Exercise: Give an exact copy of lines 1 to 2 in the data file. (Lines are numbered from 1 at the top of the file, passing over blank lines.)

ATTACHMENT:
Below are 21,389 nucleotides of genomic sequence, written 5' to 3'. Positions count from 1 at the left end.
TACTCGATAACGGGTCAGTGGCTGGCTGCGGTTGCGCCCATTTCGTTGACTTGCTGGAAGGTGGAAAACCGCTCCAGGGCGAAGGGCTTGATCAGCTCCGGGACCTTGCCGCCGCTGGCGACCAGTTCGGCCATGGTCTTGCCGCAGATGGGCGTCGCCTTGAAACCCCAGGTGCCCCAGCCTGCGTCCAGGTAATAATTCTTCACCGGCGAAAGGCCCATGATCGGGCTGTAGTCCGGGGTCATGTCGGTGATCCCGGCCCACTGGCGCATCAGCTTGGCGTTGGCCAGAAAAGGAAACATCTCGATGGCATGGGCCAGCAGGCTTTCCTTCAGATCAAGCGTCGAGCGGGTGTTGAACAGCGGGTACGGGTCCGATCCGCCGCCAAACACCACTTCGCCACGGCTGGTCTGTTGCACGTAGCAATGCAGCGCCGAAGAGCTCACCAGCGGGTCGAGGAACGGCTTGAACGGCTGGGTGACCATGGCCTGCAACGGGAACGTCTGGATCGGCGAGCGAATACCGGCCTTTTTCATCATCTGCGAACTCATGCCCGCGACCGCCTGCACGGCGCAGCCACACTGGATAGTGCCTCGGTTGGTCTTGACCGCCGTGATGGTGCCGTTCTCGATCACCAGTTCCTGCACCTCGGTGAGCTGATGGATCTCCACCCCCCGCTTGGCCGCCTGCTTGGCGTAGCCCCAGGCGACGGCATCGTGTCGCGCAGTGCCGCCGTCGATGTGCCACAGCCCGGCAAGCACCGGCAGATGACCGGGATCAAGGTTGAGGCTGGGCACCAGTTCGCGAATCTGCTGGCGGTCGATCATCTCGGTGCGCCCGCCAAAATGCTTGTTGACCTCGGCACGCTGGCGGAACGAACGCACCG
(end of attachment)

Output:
Below are 21,389 nucleotides of genomic sequence, written 5' to 3'. Positions count from 1 at the left end.
TACTCGATAACGGGTCAGTGGCTGGCTGCGGTTGCGCCCATTTCGTTGACTTGCTGGAAGGTGGAAAACCGCTCCAGGGCGAAGGGCTTGATCAGCTCCGGGACCTTGCCGCCGCTGGCGACCAGTTCGGCCATGGTCTTGCCGCAGATGGGCGTCGCCTTGAAACCCCAGGTGCCCCAGCCTGCGTCCAGGTAATAATTCTTCACCGGCGAAAGGCCCATGATCGGGCTGTAGTCCGGGGTCATGTCGGTGATCCCGGCCCACTGGCGCATCAGCTTGGCGTTGGCCAGAAAAGGAAACATCTCGATGGCATGGGCCAGCAGGCTTTCCTTCAGATCAAGCGTCGAGCGGGTGTTGAACAGCGGGTACGGGTCCGATCCGCCGCCAAACACCACTTCGCCACGGCTGGTCTGTTGCACGTAGCAATGCAGCGCCGAAGAGCTCACCAGCGGGTCGAGGAACGGCTTGAACGGCTGGGTGACCATGGCCTGCAACGGGAACGTCTGGATCGGCGAGCGAATACCGGCCTTTTTCATCATCTGCGAACTCATGCCCGCGACCGCCTGCACGGCGCAGCCACACTGGATAGTGCCTCGGTTGGTCTTGACCGCCGTGATGGTGCCGTTCTCGATCACCAGTTCCTGCACCTCGGTGAGCTGATGGATCTCCACCCCCCGCTTGGCCGCCTGCTTGGCGTAGCCCCAGGCGACGGCATCGTGTCGCGCAGTGCCGCCGTCGATGTGCCACAGCCCGGCAAGCACCGGCAGATGACCGGGATCAAGGTTGAGGCTGGGCACCAGTTCGCGAATCTGCTGGCGGTCGATCATCTCGGTGCGCCCGCCAAAATGCTTGTTGACCTCGGCACGCTGGCGGAACGAACGCACCG